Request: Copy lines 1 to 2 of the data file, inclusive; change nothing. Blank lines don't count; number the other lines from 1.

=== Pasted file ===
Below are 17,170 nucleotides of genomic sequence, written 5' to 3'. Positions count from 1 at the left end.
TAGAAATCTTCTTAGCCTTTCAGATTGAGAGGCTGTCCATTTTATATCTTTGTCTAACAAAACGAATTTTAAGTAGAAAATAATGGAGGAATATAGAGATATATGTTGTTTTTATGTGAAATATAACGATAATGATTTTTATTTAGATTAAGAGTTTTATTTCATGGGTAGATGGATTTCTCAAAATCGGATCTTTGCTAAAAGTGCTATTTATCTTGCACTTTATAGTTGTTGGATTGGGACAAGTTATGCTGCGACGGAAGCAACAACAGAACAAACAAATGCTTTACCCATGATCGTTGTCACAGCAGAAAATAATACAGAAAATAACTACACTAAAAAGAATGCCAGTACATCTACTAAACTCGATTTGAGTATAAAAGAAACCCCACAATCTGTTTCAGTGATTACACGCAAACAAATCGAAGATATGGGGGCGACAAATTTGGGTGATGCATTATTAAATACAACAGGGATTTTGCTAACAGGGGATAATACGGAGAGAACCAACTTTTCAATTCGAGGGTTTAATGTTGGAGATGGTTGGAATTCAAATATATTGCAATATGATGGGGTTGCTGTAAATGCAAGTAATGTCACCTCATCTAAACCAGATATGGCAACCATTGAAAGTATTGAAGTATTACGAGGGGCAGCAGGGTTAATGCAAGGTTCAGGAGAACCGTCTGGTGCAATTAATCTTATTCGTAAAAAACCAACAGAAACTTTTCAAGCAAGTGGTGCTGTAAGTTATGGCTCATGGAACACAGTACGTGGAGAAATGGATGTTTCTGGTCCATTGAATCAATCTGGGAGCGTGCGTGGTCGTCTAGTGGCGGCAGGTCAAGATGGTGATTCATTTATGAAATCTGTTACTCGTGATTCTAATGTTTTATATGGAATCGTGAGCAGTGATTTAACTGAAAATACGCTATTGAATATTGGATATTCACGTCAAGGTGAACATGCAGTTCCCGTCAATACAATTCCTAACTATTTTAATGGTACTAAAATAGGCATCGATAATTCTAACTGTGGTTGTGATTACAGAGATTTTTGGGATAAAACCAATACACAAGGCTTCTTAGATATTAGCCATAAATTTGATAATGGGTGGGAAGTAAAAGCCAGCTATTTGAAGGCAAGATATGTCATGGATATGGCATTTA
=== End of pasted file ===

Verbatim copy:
Below are 17,170 nucleotides of genomic sequence, written 5' to 3'. Positions count from 1 at the left end.
TAGAAATCTTCTTAGCCTTTCAGATTGAGAGGCTGTCCATTTTATATCTTTGTCTAACAAAACGAATTTTAAGTAGAAAATAATGGAGGAATATAGAGATATATGTTGTTTTTATGTGAAATATAACGATAATGATTTTTATTTAGATTAAGAGTTTTATTTCATGGGTAGATGGATTTCTCAAAATCGGATCTTTGCTAAAAGTGCTATTTATCTTGCACTTTATAGTTGTTGGATTGGGACAAGTTATGCTGCGACGGAAGCAACAACAGAACAAACAAATGCTTTACCCATGATCGTTGTCACAGCAGAAAATAATACAGAAAATAACTACACTAAAAAGAATGCCAGTACATCTACTAAACTCGATTTGAGTATAAAAGAAACCCCACAATCTGTTTCAGTGATTACACGCAAACAAATCGAAGATATGGGGGCGACAAATTTGGGTGATGCATTATTAAATACAACAGGGATTTTGCTAACAGGGGATAATACGGAGAGAACCAACTTTTCAATTCGAGGGTTTAATGTTGGAGATGGTTGGAATTCAAATATATTGCAATATGATGGGGTTGCTGTAAATGCAAGTAATGTCACCTCATCTAAACCAGATATGGCAACCATTGAAAGTATTGAAGTATTACGAGGGGCAGCAGGGTTAATGCAAGGTTCAGGAGAACCGTCTGGTGCAATTAATCTTATTCGTAAAAAACCAACAGAAACTTTTCAAGCAAGTGGTGCTGTAAGTTATGGCTCATGGAACACAGTACGTGGAGAAATGGATGTTTCTGGTCCATTGAATCAATCTGGGAGCGTGCGTGGTCGTCTAGTGGCGGCAGGTCAAGATGGTGATTCATTTATGAAATCTGTTACTCGTGATTCTAATGTTTTATATGGAATCGTGAGCAGTGATTTAACTGAAAATACGCTATTGAATATTGGATATTCACGTCAAGGTGAACATGCAGTTCCCGTCAATACAATTCCTAACTATTTTAATGGTACTAAAATAGGCATCGATAATTCTAACTGTGGTTGTGATTACAGAGATTTTTGGGATAAAACCAATACACAAGGCTTCTTAGATATTAGCCATAAATTTGATAATGGGTGGGAAGTAAAAGCCAGCTATTTGAAGGCAAGATATGTCATGGATATGGCATTTA